I’ve snickered at these memes before, even enjoying a certain thrill of inclusion in the ranks of the radical left as I read Josef Stalin was a good Christian who did nothing wrong. But any such thrill is necessarily exclusionary, inherently counter-revolutionary, and a dereliction of our materialist duty to engage with the realities of the past. Irony is not a sufficient excuse for ignoring the gulag, or the Great Purge, or Stalin’s slaughter of workers on the altar of the Cult of Personality.

In her influential 1999 essay “Resisting Left Melancholy,” Wendy Brown distilled Benjamin’s gnomic formulations into a rallying cry for a faltering left. She argues many on the radical left take post-modernist thought and identity politics as Freudian “substitutive objects”, vilified in order that leftists can maintain a “narcissistic identification” with political orthodoxies that have “wilted on the vine.”

Displaced, misplaced resentment of feminism and ‘Tumblr-style’ LGBTQ* politics is a particular hallmark of these pages. As in the profile picture of Sexy Stalinist memes for Sexy Stalinist teens, meme creators lexically align themselves with the alt-right through the mocking use of words like “triggered” or “snowflake”. Rather than being incorporated at a fundamental level into a materialist analysis of society, Black Lives Matter and the struggle for trans rights are lumped in with Clinton-style liberalism, in explicit opposition to the left-melancholic pages.

In fact, left-melancholic memes are the product of a culture which has atrophied still further than Brown suggests. Brown describes a “self-loathing” left, “more attached to its impossibility than to its potential fruitfulness”. The left as self-created through the melancholic meme is not only abstracted from the present: even the lost past it clings to is held at a distance.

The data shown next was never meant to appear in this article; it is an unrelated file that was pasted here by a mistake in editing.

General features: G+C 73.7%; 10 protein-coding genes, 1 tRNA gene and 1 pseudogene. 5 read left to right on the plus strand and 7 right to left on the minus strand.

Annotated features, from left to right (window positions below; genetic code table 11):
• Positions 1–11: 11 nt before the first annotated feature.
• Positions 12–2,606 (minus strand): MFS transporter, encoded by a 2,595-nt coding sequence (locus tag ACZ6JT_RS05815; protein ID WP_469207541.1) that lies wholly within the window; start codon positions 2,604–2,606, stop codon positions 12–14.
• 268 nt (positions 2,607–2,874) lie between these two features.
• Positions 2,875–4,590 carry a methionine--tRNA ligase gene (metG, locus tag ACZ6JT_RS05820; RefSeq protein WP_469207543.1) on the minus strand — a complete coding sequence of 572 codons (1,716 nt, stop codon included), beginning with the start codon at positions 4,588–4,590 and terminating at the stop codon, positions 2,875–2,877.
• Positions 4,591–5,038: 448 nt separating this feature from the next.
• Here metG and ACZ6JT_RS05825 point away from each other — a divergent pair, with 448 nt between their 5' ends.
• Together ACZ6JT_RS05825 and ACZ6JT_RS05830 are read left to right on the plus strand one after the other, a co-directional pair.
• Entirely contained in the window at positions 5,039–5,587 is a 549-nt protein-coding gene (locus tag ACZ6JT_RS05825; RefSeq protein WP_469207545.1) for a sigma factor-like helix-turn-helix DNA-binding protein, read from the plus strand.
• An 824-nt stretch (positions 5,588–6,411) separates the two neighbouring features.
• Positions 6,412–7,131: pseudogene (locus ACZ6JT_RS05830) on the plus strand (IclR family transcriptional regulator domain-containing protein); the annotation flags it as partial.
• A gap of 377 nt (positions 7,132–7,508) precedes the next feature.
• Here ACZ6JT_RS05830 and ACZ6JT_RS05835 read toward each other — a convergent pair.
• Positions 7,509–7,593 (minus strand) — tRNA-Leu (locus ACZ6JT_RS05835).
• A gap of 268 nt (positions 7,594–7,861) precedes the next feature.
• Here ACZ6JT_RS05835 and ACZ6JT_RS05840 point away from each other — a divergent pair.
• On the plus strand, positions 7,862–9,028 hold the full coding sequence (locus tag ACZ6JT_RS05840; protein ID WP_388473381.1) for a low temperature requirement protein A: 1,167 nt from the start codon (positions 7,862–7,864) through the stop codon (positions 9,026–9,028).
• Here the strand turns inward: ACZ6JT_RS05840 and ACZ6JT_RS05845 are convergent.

What goes unspoken in the jokey references to ice-picks and Holodomor denialism is nothing less than the totality of Soviet communism: the vaulting life expectancy, the race to total literacy, the world’s first legal abortions. The left cannot bear this loss, and sublimates its recollection into an ironic fetishisation of the bloodstained bureaucratic apparatus which accompanied it.

If you do believe the USSR has been maltreated by liberal historians — and there is a reasonable case to be made here — such an attitude does nothing to redress this imbalance. Simply refusing to acknowledge the very real millions who suffered and died under Stalin, rather than admitting the USSR’s failures and asking what can be done to ensure any future socialist project avoids the same ills, betrays a rejection of “potential fruitfulness” in favour of substitutive wound-licking. Focusing on those aspects of past communisms which make them most unpalatable to the liberal mindset, the left-melancholic meme pages push the better part of communism away — and with it the possibility of socialist revival.